Thom Hartmann developed the Hunter/Farmer Hypothesis of ADHD. Before the agricultural revolution, when humans were hunter gatherers, they needed to be very in tune with their environment. “Distractability” helped ensure survival. Who in the group will first notice danger on the horizon? The distractable one.

    After farming was developed, the ability to control attention became more important. One needed an ability to control one’s attention so as to complete the repetitive tasks required for farming. Farming allowed a huge population increase; Thus farming became essential for survival. Distractibility was not as much of a benefit to survival.

    I say ‘distractability was not as much of a benefit to survival’ because it is clearly helpful to have a small percentage of your group who are distractable. While 90% of the group is carrying on with the necessary-to-survival task of, say, digging roots, the 10% that have trouble keeping their attention focused will be alert to changes, which could help the group survive a danger.

    Any time a trait has evolved to affect a significant percentage of a population, (10% for ADHD, 25% for major depression, etc) that trait is very likely helpful to the group as a whole. Autism may be a notable exception. It’s probably that autism did not evolve naturally–its incidence has increased too rapidly to have evolved naturally. The increase in autism better correlates with a whole host of man-made, massive changes to the biosphere. That makes it more probable that some, or several, of recent environmental changes is the source of the autism epidemic as opposed to evolution being the cause of that epidemic.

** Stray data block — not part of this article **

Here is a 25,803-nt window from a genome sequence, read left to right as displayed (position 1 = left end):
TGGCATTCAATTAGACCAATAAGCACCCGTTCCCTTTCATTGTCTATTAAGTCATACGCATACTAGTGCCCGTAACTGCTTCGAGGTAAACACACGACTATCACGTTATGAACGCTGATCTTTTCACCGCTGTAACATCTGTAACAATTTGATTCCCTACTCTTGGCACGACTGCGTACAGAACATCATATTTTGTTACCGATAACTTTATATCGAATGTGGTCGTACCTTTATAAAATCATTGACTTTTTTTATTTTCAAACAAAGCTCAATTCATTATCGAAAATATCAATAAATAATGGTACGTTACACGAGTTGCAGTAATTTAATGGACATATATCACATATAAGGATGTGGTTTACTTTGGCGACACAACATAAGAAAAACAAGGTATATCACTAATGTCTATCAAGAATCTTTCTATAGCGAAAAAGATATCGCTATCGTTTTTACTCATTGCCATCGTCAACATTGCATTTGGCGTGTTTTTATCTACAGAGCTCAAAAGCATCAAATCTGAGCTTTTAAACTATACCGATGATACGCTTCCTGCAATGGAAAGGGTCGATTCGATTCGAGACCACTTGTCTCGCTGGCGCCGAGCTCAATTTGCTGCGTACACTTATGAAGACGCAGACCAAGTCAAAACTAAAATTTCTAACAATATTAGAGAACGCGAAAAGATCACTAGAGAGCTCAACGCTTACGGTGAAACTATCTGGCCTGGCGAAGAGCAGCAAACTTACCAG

4. I’ve always had that … and always known that the problem is not in being that way, but in the freako controllers deliberately calling it a “disorder.” It’s not a disorder, it’s the simple fact that what passes as normal for people like us is about as exciting as watching rain falling off a roof. “Normal” is for people with no imagination. When I was in grade school, I always had one or two books “under the desk” to read while the teacher droned on explaining the obvious. All my nice new “beginning of school” work books were already read by the first couple of weeks and the rest of the time was putting in time. The thing I liked best about “school” was the smells and the sounds, what other kids wore, and in winter watching the snow drift past the windows and listening to the big pot-bellied “furnace” crackling in the back of the room, not what was purportedly being taught, unless the subject matter proved of some interest to me. The slow pace of public education was excruciating torture, and a terrible waste of life. I never belonged there. ADHD indeed. What a crock! Give us something worth being attentive to and see what happens then! At least in the day “they” didn’t feed kids drugs to dummy them down. I did find my freedom I correspondence courses: no one to watch me while I whipped through the exercises and went on with my life.